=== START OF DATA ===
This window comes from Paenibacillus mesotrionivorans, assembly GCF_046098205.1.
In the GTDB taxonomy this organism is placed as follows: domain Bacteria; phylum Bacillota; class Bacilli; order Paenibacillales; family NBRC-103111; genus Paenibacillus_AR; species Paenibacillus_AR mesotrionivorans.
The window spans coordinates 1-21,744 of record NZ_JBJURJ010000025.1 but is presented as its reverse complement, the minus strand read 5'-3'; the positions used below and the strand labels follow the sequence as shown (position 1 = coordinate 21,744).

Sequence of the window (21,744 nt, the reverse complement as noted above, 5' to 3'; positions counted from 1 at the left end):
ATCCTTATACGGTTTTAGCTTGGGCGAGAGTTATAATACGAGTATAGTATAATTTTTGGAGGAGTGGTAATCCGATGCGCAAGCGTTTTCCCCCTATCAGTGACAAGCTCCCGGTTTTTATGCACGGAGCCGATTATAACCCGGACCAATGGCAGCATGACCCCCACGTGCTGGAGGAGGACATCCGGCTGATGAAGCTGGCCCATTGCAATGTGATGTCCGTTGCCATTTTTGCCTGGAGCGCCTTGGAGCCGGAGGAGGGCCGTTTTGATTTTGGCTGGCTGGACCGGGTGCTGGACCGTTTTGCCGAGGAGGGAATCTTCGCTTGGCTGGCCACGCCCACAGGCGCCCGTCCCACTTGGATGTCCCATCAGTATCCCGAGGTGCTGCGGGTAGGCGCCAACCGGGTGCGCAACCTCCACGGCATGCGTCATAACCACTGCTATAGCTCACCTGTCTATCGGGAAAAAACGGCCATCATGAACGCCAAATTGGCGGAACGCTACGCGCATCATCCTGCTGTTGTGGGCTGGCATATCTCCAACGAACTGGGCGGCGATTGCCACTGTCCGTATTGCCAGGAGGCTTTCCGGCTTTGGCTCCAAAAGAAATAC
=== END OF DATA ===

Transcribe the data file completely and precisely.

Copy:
This window comes from Paenibacillus mesotrionivorans, assembly GCF_046098205.1.
In the GTDB taxonomy this organism is placed as follows: domain Bacteria; phylum Bacillota; class Bacilli; order Paenibacillales; family NBRC-103111; genus Paenibacillus_AR; species Paenibacillus_AR mesotrionivorans.
The window spans coordinates 1-21,744 of record NZ_JBJURJ010000025.1 but is presented as its reverse complement, the minus strand read 5'-3'; the positions used below and the strand labels follow the sequence as shown (position 1 = coordinate 21,744).

Sequence of the window (21,744 nt, the reverse complement as noted above, 5' to 3'; positions counted from 1 at the left end):
ATCCTTATACGGTTTTAGCTTGGGCGAGAGTTATAATACGAGTATAGTATAATTTTTGGAGGAGTGGTAATCCGATGCGCAAGCGTTTTCCCCCTATCAGTGACAAGCTCCCGGTTTTTATGCACGGAGCCGATTATAACCCGGACCAATGGCAGCATGACCCCCACGTGCTGGAGGAGGACATCCGGCTGATGAAGCTGGCCCATTGCAATGTGATGTCCGTTGCCATTTTTGCCTGGAGCGCCTTGGAGCCGGAGGAGGGCCGTTTTGATTTTGGCTGGCTGGACCGGGTGCTGGACCGTTTTGCCGAGGAGGGAATCTTCGCTTGGCTGGCCACGCCCACAGGCGCCCGTCCCACTTGGATGTCCCATCAGTATCCCGAGGTGCTGCGGGTAGGCGCCAACCGGGTGCGCAACCTCCACGGCATGCGTCATAACCACTGCTATAGCTCACCTGTCTATCGGGAAAAAACGGCCATCATGAACGCCAAATTGGCGGAACGCTACGCGCATCATCCTGCTGTTGTGGGCTGGCATATCTCCAACGAACTGGGCGGCGATTGCCACTGTCCGTATTGCCAGGAGGCTTTCCGGCTTTGGCTCCAAAAGAAATAC